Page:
Of course it is still early in the process, and while I’ve got some ideas for my implementation, and have started prototyping parts of it, most of the time has been spent catching up on all the existing work in the field.
Little did I know when I accepted the subject that there’d been written that many papers about it over the last decade. Phew… A commenter asked me for the references I found useful, so here’s an incomplete list:
Tranactional Memory Bibliography: This site contains an up-to-date and extremely comprehensive list of references to everything written aobut STM. Just the sheer number of links out from that site is depressing, but it’s obviously a wonderful place to get an overview of what’s available.
Transactional Memory: I bought this book after noticing that almost every paper on STM referenced it. And it was money well spent. The book is well written, explains the subject clearly, and covers pretty much everything I wanted to know. It is split into three main chapters (not counting the introduction):
The first chapter discusses TM purely from a user’s perspective. What should the API look like, what do we, as programmers want or need from a TM implementation, what should the semantics be, and what extensions might be useful? It explains a number of important concepts, such as weak/strong isolation, serializability and linearizability, direct and deferred update and many others. But mostly, this chapter is fantastic as a discussion of what TM research should aim towards. Without getting bogged down in implementation details, it focuses simply on how we’d like it to work (and on the many open questions where we still don’t know which semantics would make sense or be most useful).
The second chapter is useful as a shortcut, allowing newcomers such as me to catch up on the last decade’s research. It summarizes all the important papers on STM, from the earliest precursors dating back to the 70’s, up to 2006 when the book was published. The various implementations and results are briefly described, in enough detail for me to understand the main ideas presented, and determine whether to look up the paper in question and read it in full.
The third chapter gives a similar treatment to Hardware Transactional Memory, and since that is outside the scope of my project, I’ve skipped lightly over this for now, although I may just read it out of curiosity later on. In short, it’s a great book for anyone trying to find their way in the jungle of TM papers.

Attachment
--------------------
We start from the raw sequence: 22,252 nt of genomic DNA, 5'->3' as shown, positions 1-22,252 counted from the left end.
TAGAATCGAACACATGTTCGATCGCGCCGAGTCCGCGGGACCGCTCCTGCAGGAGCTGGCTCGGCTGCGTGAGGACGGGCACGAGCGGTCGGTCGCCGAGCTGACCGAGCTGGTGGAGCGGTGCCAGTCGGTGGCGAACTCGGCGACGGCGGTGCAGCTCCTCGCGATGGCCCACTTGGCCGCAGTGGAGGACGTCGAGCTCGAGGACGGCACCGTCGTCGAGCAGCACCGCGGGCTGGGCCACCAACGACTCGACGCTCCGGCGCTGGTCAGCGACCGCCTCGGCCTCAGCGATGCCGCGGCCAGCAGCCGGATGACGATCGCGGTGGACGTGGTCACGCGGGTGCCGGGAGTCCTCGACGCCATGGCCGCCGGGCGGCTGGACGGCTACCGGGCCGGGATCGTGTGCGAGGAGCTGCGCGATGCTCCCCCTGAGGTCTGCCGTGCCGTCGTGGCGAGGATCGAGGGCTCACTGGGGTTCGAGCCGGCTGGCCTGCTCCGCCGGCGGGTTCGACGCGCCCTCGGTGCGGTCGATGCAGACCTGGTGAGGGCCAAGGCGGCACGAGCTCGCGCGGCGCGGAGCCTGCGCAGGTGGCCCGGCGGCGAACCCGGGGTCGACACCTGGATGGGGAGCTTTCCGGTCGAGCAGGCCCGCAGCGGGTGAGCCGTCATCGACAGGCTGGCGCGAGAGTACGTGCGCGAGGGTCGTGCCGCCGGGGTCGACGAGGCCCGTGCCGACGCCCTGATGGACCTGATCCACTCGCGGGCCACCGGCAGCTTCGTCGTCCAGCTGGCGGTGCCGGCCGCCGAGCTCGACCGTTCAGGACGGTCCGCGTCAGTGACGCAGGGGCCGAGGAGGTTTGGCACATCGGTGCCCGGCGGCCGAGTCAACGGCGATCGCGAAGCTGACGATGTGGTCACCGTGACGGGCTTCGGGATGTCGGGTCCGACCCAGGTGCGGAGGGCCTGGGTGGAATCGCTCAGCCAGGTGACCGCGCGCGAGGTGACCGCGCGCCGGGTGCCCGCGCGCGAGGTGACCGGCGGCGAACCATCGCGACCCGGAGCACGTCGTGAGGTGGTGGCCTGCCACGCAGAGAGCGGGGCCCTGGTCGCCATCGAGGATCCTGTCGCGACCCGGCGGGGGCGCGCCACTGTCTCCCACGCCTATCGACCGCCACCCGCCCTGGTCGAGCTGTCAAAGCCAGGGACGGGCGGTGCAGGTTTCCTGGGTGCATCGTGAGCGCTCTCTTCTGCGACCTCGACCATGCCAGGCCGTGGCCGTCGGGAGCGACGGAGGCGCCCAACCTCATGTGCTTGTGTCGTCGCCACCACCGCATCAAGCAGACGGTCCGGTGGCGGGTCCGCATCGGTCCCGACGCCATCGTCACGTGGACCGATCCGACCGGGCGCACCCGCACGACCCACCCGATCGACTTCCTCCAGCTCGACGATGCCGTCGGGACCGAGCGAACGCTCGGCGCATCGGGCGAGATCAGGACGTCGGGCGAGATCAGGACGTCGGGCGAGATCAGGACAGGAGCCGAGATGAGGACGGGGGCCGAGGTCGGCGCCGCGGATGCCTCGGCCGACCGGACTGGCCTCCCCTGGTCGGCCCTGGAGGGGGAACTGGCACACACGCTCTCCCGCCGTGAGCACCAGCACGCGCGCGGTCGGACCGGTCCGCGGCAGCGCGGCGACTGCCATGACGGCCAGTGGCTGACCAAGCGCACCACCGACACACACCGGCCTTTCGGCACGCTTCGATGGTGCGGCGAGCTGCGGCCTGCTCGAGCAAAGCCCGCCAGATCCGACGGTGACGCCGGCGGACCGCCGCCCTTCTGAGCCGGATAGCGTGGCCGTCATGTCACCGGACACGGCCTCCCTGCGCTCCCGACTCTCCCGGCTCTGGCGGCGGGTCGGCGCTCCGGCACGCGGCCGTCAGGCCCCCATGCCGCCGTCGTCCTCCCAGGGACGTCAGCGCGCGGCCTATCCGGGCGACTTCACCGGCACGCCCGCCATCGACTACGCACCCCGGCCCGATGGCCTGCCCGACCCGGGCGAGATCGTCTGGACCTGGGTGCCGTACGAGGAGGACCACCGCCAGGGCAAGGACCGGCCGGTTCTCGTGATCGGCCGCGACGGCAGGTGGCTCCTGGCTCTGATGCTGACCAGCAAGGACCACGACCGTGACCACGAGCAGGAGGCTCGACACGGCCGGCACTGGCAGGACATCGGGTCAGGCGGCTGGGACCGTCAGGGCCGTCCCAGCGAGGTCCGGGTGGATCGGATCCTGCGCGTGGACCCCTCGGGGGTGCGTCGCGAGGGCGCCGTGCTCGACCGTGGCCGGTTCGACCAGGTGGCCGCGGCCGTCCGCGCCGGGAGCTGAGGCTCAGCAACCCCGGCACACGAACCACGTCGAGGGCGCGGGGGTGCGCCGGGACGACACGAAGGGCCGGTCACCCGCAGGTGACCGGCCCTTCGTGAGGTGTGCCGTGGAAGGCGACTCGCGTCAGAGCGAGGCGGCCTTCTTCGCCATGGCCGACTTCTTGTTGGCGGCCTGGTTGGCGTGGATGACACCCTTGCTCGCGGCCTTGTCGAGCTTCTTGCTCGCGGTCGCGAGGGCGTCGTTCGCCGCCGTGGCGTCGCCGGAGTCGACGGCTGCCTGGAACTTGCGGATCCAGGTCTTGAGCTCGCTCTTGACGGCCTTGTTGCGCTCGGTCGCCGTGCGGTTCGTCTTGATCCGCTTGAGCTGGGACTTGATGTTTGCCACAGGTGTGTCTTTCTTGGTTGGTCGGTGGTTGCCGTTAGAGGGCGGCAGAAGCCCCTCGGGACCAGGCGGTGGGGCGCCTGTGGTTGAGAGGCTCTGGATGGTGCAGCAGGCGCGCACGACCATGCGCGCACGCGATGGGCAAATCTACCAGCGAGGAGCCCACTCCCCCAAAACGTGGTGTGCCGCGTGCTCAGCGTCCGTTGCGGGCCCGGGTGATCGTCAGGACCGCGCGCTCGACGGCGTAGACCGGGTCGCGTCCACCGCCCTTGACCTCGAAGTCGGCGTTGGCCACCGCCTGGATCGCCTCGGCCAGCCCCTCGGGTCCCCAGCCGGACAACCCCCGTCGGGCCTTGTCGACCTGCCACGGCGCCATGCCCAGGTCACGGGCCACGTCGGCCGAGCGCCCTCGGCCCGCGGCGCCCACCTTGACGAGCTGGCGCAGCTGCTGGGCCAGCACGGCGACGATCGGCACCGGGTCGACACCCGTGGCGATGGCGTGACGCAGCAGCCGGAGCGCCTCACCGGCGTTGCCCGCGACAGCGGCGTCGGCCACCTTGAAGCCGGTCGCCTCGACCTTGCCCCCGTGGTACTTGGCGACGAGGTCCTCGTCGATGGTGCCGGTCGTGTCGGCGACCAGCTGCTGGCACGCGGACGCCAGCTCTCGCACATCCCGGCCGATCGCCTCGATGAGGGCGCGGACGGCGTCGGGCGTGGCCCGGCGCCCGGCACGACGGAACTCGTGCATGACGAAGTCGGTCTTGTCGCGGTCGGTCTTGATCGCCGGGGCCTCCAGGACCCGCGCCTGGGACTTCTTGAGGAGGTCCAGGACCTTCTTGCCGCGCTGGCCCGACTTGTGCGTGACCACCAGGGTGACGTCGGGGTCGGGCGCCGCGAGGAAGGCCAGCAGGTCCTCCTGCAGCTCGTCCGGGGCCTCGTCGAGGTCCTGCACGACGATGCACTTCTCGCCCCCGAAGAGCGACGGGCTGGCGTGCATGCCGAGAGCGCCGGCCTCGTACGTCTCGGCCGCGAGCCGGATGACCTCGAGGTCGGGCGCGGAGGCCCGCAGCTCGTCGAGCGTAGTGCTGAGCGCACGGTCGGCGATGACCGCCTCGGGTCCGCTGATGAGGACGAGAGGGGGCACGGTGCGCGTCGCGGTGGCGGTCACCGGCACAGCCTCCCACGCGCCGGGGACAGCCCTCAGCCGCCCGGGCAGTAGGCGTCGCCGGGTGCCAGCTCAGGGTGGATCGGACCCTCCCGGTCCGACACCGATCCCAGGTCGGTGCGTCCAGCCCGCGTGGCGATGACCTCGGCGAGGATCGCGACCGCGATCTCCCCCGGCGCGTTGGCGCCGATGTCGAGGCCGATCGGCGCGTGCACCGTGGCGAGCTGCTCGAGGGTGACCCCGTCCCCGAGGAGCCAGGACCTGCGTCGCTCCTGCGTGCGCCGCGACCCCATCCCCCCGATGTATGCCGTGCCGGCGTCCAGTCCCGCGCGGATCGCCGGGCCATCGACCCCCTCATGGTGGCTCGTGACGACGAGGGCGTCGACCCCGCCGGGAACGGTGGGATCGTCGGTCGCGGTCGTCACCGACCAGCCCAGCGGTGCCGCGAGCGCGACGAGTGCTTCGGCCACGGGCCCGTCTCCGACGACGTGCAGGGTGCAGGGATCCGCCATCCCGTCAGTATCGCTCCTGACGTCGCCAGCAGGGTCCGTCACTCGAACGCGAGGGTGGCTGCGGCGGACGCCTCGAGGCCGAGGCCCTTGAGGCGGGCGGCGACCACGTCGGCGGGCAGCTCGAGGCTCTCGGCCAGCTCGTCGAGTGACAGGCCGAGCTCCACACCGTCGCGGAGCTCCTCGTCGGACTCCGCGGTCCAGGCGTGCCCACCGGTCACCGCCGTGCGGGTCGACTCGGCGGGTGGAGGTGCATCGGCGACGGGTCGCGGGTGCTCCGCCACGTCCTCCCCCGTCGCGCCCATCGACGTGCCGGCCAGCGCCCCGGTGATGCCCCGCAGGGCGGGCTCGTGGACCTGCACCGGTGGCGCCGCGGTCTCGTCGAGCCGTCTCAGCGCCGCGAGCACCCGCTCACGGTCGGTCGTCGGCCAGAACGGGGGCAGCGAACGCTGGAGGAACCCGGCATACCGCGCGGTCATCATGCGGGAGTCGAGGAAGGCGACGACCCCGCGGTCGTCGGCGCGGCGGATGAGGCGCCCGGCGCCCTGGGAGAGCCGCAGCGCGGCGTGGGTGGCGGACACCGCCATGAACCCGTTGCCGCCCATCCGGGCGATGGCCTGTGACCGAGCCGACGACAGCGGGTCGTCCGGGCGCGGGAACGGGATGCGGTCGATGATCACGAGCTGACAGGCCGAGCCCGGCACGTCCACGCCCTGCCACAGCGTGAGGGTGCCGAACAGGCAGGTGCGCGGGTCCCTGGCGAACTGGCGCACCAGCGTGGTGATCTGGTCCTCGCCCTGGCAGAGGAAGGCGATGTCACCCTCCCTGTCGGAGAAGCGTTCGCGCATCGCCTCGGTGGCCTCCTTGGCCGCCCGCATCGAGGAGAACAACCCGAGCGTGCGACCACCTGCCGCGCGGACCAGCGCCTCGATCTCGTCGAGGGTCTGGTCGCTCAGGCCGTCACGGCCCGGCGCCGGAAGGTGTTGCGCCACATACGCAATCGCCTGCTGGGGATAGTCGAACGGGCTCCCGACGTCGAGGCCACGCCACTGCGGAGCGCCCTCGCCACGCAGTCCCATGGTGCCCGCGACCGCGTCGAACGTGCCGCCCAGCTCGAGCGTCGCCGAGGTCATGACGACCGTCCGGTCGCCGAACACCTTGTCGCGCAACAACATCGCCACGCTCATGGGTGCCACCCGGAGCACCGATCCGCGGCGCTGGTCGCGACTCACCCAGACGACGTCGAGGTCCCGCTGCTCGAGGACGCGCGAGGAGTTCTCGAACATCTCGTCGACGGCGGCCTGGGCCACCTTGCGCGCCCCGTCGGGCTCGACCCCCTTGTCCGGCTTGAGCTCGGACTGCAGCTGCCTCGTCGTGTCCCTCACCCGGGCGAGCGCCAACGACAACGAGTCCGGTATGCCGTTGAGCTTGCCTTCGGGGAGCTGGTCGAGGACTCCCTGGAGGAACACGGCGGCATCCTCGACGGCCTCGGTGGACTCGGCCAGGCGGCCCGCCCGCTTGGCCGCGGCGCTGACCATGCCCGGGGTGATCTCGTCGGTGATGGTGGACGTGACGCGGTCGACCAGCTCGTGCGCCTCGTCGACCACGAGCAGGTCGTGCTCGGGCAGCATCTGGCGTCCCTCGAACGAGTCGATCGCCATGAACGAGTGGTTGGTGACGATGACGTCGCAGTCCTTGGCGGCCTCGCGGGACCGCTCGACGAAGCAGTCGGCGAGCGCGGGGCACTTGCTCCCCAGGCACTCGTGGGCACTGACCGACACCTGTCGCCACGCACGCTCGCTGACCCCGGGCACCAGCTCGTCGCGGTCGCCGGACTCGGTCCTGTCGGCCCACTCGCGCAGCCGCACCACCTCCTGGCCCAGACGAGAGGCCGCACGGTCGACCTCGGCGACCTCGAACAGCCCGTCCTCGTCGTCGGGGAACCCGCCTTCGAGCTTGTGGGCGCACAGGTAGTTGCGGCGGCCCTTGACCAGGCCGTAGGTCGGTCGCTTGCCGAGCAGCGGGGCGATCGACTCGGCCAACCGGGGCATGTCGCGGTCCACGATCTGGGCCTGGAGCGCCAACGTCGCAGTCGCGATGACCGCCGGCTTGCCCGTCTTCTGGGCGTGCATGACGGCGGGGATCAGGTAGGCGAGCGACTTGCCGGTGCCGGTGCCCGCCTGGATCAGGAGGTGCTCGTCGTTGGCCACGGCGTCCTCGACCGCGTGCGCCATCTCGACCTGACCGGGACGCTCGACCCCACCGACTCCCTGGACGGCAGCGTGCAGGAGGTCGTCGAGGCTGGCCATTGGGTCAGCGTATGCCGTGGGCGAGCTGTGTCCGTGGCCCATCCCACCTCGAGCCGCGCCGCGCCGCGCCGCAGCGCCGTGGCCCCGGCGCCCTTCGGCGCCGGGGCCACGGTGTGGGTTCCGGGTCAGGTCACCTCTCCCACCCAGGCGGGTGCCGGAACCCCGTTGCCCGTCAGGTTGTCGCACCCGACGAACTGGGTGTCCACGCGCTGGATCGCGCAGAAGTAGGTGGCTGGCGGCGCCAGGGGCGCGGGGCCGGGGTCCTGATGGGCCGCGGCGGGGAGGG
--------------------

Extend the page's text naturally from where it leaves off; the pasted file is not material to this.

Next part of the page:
Haskell STM: Simon Peyton Jones and others at Microsoft Research have done some truly impressive work on a STM implementation for Concurrent Haskell. While those of us working in a messy language like C++ can’t aspire for such a clean and elegant implementation, there are still many good ideas we can borrow.
And finally, a few individual papers I’ve gotten a lot out of:
Software Transactional Memory Should Not be Obstruction-Free: As STM grew out of research into lock-free datastructures and distributed systems, the early work was downright obsessed about making transactions nonblocking. It took this paper to take a step back and ask whether this requirement actually makes sense for the rest of us. And guess what? It doesn’t. It complicates the STM implementations, and prevents some very useful optimizations.
What Really Makes Transactions Faster followed up on the above, discussing a number of other ways in which the performance of STM systems could be improved.
And finally, the earlier thesis that drew me into the subject:
A Software Transactional Memory Library for C++: This is the first implementation I’ve seen which seriously targets C++. Of course many prior C++ implementations exist, but they’ve generally relied on either C or Java idioms, resulting in an uglier, more error-prone interface, and the inability to perform a number of optimizations. This paper describes a proper modern C++ implementation, relying on generic programming, template metaprogramming and all the other tricks in a C++ programmer’s toolbox.